Then, suddenly, everything turned around again. Floyd Mayweather Jr. hired him to spar prior to Mayweather’s bout with Miguel Cotto last year. Then Mayweather signed Smith to Mayweather Promotions and promised to get him a title shot. A couple of wins led to a bout with Cornelius Bundrage in Detroit earlier this year, and with Mayweather in attendance, Smith finally achieved his dream of becoming the first Las Vegas-born fighter to win a world title.

Now here he is, on hometown soil, about to defend that title against Carlos Molina on the biggest boxing card in years. Ten years after we first met in Big Bear, I interviewed him once more, in a packed MGM Grand lobby.

That book of mine? Never happened. But for Smith, everything finally turned out right. The path may have been much longer and more tortuous than either of us might have expected a decade ago, but the destination wound up better than he could ever have imagined.

Putting Mayweather's age in perspective

September, 11, 2013
Floyd Mayweather Jr.Benjamin Lowy for ESPN The MagazineAs Floyd Mayweather Jr. closes in on age 37, can he maintain his standing as the world's top fighter?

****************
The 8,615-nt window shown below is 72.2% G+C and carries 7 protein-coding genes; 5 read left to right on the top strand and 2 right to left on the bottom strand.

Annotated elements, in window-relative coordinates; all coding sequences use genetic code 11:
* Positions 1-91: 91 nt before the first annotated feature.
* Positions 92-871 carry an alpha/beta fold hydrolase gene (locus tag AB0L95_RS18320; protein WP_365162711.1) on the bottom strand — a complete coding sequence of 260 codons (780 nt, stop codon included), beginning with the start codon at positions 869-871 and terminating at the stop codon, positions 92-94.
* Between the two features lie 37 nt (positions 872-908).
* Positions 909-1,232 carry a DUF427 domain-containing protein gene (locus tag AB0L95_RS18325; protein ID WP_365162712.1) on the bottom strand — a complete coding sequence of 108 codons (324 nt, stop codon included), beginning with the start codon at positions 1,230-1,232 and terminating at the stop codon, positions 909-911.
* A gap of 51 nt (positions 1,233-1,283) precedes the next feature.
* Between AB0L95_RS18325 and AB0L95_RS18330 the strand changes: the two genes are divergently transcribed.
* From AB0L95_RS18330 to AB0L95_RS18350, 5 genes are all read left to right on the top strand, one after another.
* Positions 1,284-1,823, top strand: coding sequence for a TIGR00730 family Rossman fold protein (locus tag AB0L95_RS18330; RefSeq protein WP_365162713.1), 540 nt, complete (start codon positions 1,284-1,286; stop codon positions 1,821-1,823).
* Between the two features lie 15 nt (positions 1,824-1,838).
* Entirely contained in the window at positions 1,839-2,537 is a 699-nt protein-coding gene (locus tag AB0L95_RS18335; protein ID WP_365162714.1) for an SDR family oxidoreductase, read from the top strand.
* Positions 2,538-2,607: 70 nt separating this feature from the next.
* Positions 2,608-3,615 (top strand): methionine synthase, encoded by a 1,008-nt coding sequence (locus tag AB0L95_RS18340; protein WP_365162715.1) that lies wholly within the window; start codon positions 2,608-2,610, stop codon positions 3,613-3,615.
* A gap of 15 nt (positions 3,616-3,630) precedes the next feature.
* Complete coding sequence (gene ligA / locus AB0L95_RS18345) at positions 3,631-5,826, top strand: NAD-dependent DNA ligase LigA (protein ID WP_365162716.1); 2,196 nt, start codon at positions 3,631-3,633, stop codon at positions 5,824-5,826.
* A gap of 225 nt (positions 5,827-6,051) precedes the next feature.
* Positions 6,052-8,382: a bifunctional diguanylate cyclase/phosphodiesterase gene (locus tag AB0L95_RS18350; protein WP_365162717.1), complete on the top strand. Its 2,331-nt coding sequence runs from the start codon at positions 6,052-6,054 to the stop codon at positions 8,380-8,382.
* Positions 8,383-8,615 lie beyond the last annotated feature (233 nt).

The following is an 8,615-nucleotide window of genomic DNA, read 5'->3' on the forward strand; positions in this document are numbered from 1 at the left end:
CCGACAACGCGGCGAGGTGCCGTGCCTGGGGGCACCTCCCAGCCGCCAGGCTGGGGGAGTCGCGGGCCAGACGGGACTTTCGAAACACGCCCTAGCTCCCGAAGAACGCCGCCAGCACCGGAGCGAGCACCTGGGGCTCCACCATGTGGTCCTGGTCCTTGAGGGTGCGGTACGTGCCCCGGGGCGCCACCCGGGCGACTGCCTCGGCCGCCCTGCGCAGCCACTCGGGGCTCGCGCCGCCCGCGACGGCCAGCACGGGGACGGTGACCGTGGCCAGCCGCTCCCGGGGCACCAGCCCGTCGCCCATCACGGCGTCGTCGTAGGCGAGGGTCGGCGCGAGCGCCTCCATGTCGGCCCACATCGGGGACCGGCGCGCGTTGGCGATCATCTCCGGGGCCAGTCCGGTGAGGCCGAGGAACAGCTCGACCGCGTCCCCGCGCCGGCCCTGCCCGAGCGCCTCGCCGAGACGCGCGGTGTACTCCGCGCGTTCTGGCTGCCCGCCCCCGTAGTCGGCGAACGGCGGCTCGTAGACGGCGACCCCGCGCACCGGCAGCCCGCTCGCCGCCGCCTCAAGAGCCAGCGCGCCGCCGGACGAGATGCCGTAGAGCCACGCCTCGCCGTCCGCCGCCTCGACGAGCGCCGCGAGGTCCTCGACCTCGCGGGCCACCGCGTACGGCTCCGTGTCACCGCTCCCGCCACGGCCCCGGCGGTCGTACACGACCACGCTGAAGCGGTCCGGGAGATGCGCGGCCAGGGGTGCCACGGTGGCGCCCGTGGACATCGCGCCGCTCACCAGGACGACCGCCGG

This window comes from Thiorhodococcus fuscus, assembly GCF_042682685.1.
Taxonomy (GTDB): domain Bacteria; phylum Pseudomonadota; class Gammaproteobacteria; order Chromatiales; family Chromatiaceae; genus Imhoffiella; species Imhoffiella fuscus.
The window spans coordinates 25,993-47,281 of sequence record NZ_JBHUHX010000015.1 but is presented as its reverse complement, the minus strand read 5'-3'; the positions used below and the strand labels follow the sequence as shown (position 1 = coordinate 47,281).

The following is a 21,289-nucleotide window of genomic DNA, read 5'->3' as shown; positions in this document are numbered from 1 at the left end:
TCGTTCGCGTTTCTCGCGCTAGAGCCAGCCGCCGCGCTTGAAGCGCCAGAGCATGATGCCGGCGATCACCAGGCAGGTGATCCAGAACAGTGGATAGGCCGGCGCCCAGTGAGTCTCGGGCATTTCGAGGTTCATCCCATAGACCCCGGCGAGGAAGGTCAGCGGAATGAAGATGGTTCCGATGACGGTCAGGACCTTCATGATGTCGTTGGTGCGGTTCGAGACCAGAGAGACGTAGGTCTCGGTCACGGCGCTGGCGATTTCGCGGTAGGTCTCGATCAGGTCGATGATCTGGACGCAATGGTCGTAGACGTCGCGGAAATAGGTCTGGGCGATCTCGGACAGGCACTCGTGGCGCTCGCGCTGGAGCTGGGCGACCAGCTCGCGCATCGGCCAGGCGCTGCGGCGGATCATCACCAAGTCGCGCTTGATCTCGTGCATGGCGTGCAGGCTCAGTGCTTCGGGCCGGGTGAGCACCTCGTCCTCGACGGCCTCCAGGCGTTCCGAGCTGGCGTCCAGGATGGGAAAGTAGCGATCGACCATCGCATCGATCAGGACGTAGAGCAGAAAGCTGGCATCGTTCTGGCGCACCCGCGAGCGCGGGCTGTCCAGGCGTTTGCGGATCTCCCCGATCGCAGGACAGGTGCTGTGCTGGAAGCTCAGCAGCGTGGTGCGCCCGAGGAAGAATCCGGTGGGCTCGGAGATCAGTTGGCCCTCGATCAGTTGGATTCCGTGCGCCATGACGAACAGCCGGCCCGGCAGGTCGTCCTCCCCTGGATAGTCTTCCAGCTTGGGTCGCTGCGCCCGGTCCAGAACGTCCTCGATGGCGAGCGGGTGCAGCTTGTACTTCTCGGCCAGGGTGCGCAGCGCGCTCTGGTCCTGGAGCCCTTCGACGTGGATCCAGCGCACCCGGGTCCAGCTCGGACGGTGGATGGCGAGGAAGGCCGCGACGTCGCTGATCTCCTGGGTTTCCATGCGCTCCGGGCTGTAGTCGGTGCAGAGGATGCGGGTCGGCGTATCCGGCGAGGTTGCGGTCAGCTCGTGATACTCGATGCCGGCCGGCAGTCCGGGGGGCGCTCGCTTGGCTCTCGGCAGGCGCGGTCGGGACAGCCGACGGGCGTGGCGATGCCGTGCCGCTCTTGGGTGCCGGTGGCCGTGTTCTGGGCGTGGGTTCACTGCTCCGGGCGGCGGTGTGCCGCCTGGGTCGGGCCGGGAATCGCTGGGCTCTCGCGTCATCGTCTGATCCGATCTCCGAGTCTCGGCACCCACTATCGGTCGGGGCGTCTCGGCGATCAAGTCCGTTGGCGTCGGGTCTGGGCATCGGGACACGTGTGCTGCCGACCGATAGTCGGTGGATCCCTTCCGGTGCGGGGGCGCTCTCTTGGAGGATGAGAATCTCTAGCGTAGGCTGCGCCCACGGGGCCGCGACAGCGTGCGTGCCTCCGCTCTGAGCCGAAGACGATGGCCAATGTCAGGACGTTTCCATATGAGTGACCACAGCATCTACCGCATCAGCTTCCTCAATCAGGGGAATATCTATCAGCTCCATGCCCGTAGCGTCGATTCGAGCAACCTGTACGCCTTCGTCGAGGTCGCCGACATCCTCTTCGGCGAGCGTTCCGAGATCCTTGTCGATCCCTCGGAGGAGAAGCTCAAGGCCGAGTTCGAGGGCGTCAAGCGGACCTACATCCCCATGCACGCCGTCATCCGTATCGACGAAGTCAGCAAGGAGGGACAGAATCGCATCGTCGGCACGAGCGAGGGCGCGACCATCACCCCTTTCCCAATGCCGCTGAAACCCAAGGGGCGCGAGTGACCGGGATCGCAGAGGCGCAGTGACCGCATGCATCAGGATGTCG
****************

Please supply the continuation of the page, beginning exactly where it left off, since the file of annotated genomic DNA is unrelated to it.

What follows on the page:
Floyd Mayweather Jr. has never lost a fight -- he also has never been so close to age 37.

The No. 1 pound-for-pound boxer in the world will celebrate his 37th birthday on Feb. 24 next year. Although Mayweather has shown few, if any, effects of age in the ring, we all know Father Time is undefeated and undisputed in the athletic world.

Of course, time treats all fighters differently, and in Mayweather's case, it likely will be less harsh. "Money" has taken phenomenal care of his body and has avoided damage throughout his career.

It's worth taking a look, though, at how different fighters fared in their last fight prior to their 37th birthday -- and afterward.

George Foreman

Born: Jan. 10, 1949; Returned from a 10-year retirement on March 9, 1987.

Following a 10-year absence from the ring, Foreman returned at age 38 and even used age as a partial reason for his comeback, wanting to prove doubters wrong. He eventually challenged 28-year-old Evander Holyfield for the heavyweight title in April 1991 and lost. Three years later, at 45, he became the oldest heavyweight champion in history when he knocked out Michael Moorer.

Post-37 record: 31-3

Evander Holyfield

Born: Oct. 19, 1962; Draw with Lennox Lewis on March 13, 1999.

This is the timeline Mayweather hopes to not follow. Many saw the draw as a robbery of Lewis, who outworked Holyfield throughout the bout. One could argue Holyfield never truly bounced back, even though he fought until 2011.

Post-37 record: 8-7-1

Bernard Hopkins

Born: Jan. 15, 1965; Defeated Felix Trinidad via TKO on Sept. 29, 2001.

Age is nothing more than a number for Hopkins. For the first time in years, oddsmakers had pegged the much older Hopkins as an underdog in the Trinidad fight. That reportedly prompted Hopkins to bet $100,000 on himself in that fight. He won.